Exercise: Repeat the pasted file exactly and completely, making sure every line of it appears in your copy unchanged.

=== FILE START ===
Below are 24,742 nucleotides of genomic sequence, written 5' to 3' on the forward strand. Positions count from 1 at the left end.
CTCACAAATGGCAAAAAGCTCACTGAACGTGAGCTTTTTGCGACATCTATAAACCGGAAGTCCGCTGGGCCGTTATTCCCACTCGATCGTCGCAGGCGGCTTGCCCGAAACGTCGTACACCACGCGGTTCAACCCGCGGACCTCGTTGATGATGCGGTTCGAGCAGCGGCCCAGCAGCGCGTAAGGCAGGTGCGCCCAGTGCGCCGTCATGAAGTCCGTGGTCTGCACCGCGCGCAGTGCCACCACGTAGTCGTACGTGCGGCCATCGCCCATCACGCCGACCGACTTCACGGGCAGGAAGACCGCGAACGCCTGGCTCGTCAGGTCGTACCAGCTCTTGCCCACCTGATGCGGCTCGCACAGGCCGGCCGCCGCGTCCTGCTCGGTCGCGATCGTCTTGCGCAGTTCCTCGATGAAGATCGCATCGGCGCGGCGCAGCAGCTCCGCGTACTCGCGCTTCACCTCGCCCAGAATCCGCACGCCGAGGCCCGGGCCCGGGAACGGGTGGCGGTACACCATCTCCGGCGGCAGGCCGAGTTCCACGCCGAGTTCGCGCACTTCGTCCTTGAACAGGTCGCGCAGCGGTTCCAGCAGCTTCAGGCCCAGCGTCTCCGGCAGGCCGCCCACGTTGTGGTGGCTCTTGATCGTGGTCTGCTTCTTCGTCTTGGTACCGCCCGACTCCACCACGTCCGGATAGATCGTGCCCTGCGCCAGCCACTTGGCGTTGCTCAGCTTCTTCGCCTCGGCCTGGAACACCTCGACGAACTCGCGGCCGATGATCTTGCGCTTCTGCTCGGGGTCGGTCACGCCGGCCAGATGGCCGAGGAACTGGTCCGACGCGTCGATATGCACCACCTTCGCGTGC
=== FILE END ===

Below are 24,742 nucleotides of genomic sequence, written 5' to 3' on the forward strand. Positions count from 1 at the left end.
CTCACAAATGGCAAAAAGCTCACTGAACGTGAGCTTTTTGCGACATCTATAAACCGGAAGTCCGCTGGGCCGTTATTCCCACTCGATCGTCGCAGGCGGCTTGCCCGAAACGTCGTACACCACGCGGTTCAACCCGCGGACCTCGTTGATGATGCGGTTCGAGCAGCGGCCCAGCAGCGCGTAAGGCAGGTGCGCCCAGTGCGCCGTCATGAAGTCCGTGGTCTGCACCGCGCGCAGTGCCACCACGTAGTCGTACGTGCGGCCATCGCCCATCACGCCGACCGACTTCACGGGCAGGAAGACCGCGAACGCCTGGCTCGTCAGGTCGTACCAGCTCTTGCCCACCTGATGCGGCTCGCACAGGCCGGCCGCCGCGTCCTGCTCGGTCGCGATCGTCTTGCGCAGTTCCTCGATGAAGATCGCATCGGCGCGGCGCAGCAGCTCCGCGTACTCGCGCTTCACCTCGCCCAGAATCCGCACGCCGAGGCCCGGGCCCGGGAACGGGTGGCGGTACACCATCTCCGGCGGCAGGCCGAGTTCCACGCCGAGTTCGCGCACTTCGTCCTTGAACAGGTCGCGCAGCGGTTCCAGCAGCTTCAGGCCCAGCGTCTCCGGCAGGCCGCCCACGTTGTGGTGGCTCTTGATCGTGGTCTGCTTCTTCGTCTTGGTACCGCCCGACTCCACCACGTCCGGATAGATCGTGCCCTGCGCCAGCCACTTGGCGTTGCTCAGCTTCTTCGCCTCGGCCTGGAACACCTCGACGAACTCGCGGCCGATGATCTTGCGCTTCTGCTCGGGGTCGGTCACGCCGGCCAGATGGCCGAGGAACTGGTCCGACGCGTCGATATGCACCACCTTCGCGTGC